In one embodiment of the invention a system for recovering polar organic diluent from a poly(arylene sulfide) reaction effluent slurry using steam dilution of the reactor effluent is provided in which the system comprises in combination (1) means for flash evaporating a mixture of reaction slurry and steam; (2) means for measuring the vapor flow from the flash evaporation and producing a signal representative thereof; (3) means for controlling the rate of flow of effluent from the reactor in response to the signal produced above; and (4) means for controlling the rate of flow of steam admixed with the effluent in ratioed relation to the effluent flow.
The process of this invention is useful with poly(arylene sulfides) generally, regardless of the method of preparation. However, the invention is especially useful with polymers prepared by the reaction of polyhalo compounds with metal sulfide as described in U.S. Pat. No. 3,354,129.
According to said patent poly(arylene sulfide) polymers can be prepared at high yield by reacting at least one polyhalo-substituted cyclic compound containing unsaturation between adjacent ring atoms and wherein the halogen atoms are attached to ring carbon atoms with an alkali metal sulfide in a polar organic diluent at an elevated temperature. Generally, the polar organic diluent will substantially dissolve both of the alkali metal sulfide and the polyhalo-substituted aromatic compound or other compound which can be present. The polymers produced by the process of said patent are ordinarily particulate materials and the properties of these materials will vary considerably depending upon the chosen reactants. Some are high melting thermoplastic materials having excellent high temperature stability, while others can be much lower in molecular weight, including liquids and grease-like materials. Melting point or softening point of these polymers can range all the way from liquids at 25
The polyhalo-substituted compounds which can be employed as primary reactants according to said patent are represented by the formulas: ##EQU1## wherein each X is a halogen selected from the group consisting of chlorine, bromine, iodine, and fluorine, preferably chlorine and bromine, each Y is selected from the group consisting of hydrogen, --R, --N(R).sub.2, ##EQU2## --O--R', --S--R', --SO.sub.3 H, and --SO.sub.3 M, wherein each --R is selected from the group consisting of hydrogen and alkyl, cycloalkyl, aryl, aralkyl, and alkaryl radicals containing from 1 to 12 carbon atoms, inclusive; each R' is selected from the group consisting of alkyl, cycloalkyl, aryl, aralkyl and alkaryl radicals containing from 1 to 12 carbon atoms inclusive; each Z is selected from the group consisting of --N= and --C=, D is selected from the group consisting of --O--, --S--, and ##EQU3## G is selected from the group consisting of ##EQU4## M is an alkali metal selected from the group consisting of sodium, potassium, lithium, rubidium, and cesium; n is a whole integer of from 2 to 6, inclusive; when both Z's in Formula I are --C=, m=6--n, when one Z in Formula I is --C=, m=5--n, when both Z's in Formula I are --N=, m=4--n; b is a whole integer of from 2 to 8, inclusive, when Z in Formula II is --C=, a=8--b, when Z in Formula II is --N=, a=7--b; c is a whole integer of from 2 to 10, inclusive; e is a whole integer of from 1 to 5, inclusive; g is a whole integer of from 2 to 4, inclusive; and p is a whole integer selected from the group consisting of 0 and 1.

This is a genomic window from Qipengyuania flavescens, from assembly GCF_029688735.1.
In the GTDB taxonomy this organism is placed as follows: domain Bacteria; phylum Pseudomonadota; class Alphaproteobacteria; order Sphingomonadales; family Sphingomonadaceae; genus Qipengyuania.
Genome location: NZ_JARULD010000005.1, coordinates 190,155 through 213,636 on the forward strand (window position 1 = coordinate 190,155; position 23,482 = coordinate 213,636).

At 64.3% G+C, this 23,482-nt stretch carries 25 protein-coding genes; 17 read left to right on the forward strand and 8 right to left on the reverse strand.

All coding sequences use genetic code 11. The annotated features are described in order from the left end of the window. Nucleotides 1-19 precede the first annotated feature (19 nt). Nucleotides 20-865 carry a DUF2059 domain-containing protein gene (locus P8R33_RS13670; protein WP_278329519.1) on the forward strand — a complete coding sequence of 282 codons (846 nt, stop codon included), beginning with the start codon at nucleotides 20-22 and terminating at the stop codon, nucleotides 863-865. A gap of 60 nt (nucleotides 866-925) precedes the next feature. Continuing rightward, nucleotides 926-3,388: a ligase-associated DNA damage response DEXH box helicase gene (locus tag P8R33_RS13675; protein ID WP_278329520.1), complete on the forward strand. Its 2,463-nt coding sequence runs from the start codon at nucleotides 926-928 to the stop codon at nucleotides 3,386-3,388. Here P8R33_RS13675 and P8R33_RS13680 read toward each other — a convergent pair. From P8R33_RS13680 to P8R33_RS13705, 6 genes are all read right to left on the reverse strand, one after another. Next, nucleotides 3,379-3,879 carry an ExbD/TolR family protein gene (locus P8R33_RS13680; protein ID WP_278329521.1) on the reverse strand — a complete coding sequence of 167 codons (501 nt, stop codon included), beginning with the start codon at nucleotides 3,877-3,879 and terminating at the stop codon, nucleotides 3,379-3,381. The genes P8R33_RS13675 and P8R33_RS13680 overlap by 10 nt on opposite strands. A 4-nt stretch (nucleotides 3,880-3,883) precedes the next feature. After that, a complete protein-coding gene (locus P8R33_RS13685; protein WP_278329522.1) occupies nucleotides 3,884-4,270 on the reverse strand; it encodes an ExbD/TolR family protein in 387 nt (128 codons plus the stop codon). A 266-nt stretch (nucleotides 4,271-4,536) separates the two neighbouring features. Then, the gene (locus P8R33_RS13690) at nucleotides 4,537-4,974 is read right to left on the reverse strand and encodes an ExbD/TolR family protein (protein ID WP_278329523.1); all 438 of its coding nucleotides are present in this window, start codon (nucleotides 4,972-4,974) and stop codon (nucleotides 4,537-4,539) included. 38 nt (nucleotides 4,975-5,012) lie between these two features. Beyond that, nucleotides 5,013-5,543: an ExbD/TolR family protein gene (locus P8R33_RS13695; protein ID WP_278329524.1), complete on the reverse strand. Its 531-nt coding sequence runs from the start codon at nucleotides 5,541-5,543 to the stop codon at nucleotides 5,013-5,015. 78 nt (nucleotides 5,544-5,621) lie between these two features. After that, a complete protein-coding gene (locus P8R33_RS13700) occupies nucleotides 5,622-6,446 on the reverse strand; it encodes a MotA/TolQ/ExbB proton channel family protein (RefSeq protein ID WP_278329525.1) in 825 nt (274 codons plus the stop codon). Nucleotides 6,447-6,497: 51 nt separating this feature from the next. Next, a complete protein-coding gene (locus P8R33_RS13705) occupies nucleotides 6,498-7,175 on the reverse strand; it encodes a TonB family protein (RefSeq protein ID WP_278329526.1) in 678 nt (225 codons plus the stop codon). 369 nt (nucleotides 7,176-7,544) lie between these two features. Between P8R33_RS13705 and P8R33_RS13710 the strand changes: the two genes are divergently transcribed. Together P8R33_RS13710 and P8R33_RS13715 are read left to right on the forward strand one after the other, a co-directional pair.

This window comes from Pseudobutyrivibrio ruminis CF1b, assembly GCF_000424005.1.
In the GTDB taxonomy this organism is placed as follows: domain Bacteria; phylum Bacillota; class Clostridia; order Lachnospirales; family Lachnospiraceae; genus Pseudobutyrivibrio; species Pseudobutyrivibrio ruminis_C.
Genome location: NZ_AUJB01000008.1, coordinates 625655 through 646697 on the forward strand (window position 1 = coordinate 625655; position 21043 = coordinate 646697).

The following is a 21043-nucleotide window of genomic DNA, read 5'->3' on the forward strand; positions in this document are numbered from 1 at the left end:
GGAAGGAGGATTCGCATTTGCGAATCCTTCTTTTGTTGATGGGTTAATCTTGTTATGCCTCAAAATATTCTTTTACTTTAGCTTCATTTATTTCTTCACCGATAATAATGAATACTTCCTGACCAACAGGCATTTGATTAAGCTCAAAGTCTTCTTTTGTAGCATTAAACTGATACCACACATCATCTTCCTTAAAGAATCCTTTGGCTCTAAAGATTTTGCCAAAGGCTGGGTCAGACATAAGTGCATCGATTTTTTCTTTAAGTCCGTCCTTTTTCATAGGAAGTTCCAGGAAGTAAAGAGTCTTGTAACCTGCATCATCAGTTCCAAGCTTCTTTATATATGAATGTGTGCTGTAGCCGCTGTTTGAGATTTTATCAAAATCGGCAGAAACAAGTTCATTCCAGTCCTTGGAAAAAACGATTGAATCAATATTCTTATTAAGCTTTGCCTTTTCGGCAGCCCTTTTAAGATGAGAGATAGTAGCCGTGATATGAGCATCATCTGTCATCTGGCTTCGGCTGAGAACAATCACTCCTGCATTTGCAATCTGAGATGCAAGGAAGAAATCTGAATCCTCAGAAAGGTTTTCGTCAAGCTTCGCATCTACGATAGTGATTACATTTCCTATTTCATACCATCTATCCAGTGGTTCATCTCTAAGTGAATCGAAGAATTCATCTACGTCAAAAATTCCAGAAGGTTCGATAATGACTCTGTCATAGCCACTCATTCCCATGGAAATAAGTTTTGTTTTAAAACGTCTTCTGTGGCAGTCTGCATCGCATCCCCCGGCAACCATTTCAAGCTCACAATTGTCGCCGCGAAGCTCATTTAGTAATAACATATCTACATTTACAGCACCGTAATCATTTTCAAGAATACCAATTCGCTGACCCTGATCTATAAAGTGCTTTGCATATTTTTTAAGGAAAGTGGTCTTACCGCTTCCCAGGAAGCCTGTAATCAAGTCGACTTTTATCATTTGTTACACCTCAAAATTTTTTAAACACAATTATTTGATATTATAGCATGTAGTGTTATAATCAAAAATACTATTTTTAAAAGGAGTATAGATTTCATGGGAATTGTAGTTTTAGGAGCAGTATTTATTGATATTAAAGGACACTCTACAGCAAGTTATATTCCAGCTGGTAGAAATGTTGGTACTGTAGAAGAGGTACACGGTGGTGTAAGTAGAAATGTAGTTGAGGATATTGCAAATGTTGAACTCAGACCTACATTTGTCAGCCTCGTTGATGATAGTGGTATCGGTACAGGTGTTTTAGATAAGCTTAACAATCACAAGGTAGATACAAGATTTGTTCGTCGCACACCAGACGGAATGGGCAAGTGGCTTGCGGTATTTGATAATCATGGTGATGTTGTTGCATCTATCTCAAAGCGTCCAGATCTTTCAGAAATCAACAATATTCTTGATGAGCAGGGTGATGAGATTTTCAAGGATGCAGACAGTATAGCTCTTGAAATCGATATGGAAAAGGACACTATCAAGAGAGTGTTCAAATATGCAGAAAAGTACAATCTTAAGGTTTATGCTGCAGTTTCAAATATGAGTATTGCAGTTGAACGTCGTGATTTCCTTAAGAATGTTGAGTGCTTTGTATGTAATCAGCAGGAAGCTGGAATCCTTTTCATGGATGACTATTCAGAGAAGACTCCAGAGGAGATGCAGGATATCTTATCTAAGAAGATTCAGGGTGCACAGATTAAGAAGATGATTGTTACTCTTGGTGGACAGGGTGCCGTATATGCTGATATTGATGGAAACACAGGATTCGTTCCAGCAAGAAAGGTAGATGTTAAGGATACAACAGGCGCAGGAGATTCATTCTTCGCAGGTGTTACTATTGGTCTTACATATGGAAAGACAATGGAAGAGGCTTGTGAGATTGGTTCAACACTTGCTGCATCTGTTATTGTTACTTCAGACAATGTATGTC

The compounds of the above general formulas which are preferred are those which contain not more than three halogen atoms, and more preferably are dihalo-substituted compounds.
The alkali metal sulfides which can be employed in the process of said patent are represented by the formula M.sub.2 S wherein M is as defined above, and includes the monosulfides of sodium, potassium, lithium, rubidium and cesium, including the anhydrous and hydrated forms of these sulfides. The preferred sulfide reactant is Na.sub.2 S and its hydrates. This sulfide can be purchased having 9 mols of water of hydration per mol of Na.sub.2 S, or it can be obtained containing about 60-62 weight percent Na.sub.2 S and about 38-40 weight percent water of hydration.
The polar organic compounds which are employed as reaction media in the process of said patent should be solvents for the polyhaloaromatic compounds and the alkali metal sulfides. Representative examples of suitable classes of compounds include amides, lactams, sulfones, and the like. Specific examples of such compounds are hexamethylphosphoramide, tetramethylurea, N,N'-ethylene dipyrrolidone, N-methyl-2-pyrrolidone (NMP), pyrrolidone, caprolactam, N-ethylcaprolactam, sulfolane, dimethylacetamide, low molecular weight polyamides, and the like.
Some specific examples of polyhalo-substituted compounds of the above general formulas which can be employed in the process of said patent are: